Q: Can a parent withdraw consent for guardianship?
My my brother and his ex girlfriend had a baby a year ago. They are not married and he’s not on the birth certificate. After the baby was born, the mother had a heart conditions, but would not leave the baby in the care of my brother now the caregiver tricked both of them into signing consent for guardianship. My brother is been going to court for parentage and DNA testing to get custody is there anyway he can withdraw his consent?
A: A parent may withdraw consent to a guardianship so long as the Permanent Guardianship has not yet been granted. If the Permanent Guardianship has not yet been granted, the parent may file an Objection to Petition for Appointment of Guardian (Judicial council form GC-215), and clearly state why the Guardianship is not needed for the child. If the Permanent Guardianship has been granted, the parent would have to file a Petition for Termination of Guardianship (Judicial council form GC-255) and any accompanying documents or forms, but again, the most important is stating the reasons why the Guardianship is no longer needed, and supporting information that it is in the child's best interest to terminate the guardianship. Here is a link for California Courts, Judicial Branch, Forms in order to review the requirements and what forms need to be filed: https://www.courts.ca.gov/1214.htm?rdeLocaleAttr=en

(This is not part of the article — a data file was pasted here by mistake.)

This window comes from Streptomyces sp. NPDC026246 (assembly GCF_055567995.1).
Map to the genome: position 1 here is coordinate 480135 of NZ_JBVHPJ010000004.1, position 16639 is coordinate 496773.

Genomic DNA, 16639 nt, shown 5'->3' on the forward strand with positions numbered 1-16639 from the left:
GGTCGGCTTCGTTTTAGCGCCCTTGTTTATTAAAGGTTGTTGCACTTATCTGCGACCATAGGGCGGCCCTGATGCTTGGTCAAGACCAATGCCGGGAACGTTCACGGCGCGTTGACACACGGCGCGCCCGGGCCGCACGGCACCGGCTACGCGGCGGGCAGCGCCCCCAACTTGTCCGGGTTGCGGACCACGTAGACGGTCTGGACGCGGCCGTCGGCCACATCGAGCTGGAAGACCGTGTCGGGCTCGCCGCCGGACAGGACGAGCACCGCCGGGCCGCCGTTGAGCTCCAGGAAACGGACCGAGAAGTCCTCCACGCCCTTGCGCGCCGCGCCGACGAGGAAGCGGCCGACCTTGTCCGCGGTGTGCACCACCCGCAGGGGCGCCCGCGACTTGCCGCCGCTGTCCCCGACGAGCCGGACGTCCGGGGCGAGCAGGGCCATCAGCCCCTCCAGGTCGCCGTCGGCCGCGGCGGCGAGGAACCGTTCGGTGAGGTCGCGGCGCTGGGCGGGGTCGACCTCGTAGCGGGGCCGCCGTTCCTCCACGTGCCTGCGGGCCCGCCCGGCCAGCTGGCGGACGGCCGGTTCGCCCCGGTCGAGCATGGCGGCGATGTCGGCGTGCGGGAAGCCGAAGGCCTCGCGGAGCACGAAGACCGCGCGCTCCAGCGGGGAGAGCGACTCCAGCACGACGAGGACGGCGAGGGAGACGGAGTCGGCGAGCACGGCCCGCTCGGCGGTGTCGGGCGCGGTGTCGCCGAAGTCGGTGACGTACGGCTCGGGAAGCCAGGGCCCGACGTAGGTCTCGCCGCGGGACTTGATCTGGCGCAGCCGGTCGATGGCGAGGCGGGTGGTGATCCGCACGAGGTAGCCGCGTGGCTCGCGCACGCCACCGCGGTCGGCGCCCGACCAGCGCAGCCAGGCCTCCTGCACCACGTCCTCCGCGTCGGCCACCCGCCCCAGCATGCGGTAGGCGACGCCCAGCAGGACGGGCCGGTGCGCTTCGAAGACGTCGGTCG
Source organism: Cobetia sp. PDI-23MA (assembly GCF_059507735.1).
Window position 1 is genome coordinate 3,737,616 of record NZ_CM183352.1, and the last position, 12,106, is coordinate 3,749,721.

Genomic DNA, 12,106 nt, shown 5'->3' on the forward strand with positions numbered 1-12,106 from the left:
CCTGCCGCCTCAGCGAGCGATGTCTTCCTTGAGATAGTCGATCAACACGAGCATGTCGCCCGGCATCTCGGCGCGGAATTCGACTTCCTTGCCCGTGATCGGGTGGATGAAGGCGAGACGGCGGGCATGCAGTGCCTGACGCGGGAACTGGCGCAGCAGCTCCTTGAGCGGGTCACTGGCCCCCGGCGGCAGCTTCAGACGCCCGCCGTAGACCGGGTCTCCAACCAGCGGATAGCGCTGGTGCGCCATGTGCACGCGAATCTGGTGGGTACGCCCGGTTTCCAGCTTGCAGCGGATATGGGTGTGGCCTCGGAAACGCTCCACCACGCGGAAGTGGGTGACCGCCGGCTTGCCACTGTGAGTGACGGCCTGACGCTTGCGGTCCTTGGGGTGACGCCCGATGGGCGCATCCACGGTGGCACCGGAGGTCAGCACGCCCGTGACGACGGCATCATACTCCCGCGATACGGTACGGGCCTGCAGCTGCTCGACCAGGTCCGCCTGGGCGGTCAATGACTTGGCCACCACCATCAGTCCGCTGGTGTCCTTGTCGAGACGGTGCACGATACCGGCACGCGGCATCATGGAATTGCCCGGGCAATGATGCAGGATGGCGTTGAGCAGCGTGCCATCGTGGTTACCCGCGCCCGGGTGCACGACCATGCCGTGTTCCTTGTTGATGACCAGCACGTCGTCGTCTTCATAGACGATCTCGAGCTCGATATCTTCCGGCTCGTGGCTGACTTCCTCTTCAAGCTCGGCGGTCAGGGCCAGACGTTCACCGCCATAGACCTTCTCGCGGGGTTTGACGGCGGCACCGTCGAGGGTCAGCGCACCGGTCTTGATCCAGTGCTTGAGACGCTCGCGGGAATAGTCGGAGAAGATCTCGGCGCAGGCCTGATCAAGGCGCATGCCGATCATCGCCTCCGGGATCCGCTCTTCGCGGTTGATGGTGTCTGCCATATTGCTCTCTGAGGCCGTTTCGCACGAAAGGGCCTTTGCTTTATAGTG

Under California law, a parent can generally withdraw their consent for guardianship. If your brother did not fully understand what he was signing, or if he was misled or coerced into signing, he may have grounds to challenge the guardianship and seek custody of his child.
Your brother should consult with an experienced family law attorney who can review the specific circumstances of his case and advise him on his legal options. The attorney may be able to file a motion to terminate the guardianship and help your brother establish his paternity rights and seek custody.
It's important to note that the process for terminating a guardianship can be complex, so your brother should seek legal advice as soon as possible to ensure the best possible outcome for him and his child.
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